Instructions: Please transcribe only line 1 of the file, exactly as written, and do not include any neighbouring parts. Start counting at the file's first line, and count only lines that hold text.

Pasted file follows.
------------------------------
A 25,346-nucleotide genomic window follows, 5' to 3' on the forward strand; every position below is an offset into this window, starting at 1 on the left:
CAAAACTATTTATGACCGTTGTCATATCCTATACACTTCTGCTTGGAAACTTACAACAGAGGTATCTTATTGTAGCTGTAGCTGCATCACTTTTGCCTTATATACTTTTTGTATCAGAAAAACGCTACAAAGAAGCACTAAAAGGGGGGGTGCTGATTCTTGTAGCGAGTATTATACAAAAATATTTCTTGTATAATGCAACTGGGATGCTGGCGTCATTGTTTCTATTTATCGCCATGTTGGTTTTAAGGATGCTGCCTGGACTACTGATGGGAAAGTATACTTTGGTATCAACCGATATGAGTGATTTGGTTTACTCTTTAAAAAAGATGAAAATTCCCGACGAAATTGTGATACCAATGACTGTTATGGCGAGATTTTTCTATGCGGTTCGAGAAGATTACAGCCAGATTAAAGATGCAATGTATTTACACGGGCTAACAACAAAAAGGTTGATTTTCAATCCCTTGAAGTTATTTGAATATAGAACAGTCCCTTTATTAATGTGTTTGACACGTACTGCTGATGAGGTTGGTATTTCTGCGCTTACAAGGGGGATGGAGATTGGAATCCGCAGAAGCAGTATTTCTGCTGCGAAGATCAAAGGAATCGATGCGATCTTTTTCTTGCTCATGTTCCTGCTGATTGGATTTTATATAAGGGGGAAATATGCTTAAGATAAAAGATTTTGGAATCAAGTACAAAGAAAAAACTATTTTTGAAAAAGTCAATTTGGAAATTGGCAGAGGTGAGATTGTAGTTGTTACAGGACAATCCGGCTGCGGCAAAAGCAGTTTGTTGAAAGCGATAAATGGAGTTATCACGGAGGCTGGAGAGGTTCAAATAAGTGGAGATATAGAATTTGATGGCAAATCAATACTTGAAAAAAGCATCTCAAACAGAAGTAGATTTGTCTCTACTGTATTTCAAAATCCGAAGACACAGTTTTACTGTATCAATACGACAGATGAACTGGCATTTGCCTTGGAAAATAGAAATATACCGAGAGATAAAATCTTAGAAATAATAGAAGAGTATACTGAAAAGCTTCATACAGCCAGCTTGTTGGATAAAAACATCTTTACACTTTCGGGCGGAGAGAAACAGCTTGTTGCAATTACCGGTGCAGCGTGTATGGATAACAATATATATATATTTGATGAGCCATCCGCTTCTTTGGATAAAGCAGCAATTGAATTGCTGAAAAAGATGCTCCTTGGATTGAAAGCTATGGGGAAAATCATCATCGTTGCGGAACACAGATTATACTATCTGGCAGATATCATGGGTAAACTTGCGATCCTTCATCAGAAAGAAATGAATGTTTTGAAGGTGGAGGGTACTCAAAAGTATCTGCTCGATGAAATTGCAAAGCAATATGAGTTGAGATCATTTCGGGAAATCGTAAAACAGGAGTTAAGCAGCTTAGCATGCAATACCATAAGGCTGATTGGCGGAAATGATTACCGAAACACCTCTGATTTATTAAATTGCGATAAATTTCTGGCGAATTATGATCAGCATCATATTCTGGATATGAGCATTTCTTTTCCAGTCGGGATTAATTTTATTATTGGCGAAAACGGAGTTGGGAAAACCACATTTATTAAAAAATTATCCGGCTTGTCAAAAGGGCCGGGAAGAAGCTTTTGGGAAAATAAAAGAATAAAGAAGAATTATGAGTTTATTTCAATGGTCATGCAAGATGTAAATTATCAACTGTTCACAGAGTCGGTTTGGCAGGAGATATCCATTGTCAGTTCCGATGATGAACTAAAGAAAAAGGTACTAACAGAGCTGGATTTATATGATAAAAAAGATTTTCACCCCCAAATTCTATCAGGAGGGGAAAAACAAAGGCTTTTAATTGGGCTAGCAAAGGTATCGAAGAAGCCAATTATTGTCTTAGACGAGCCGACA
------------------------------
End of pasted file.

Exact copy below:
A 25,346-nucleotide genomic window follows, 5' to 3' on the forward strand; every position below is an offset into this window, starting at 1 on the left: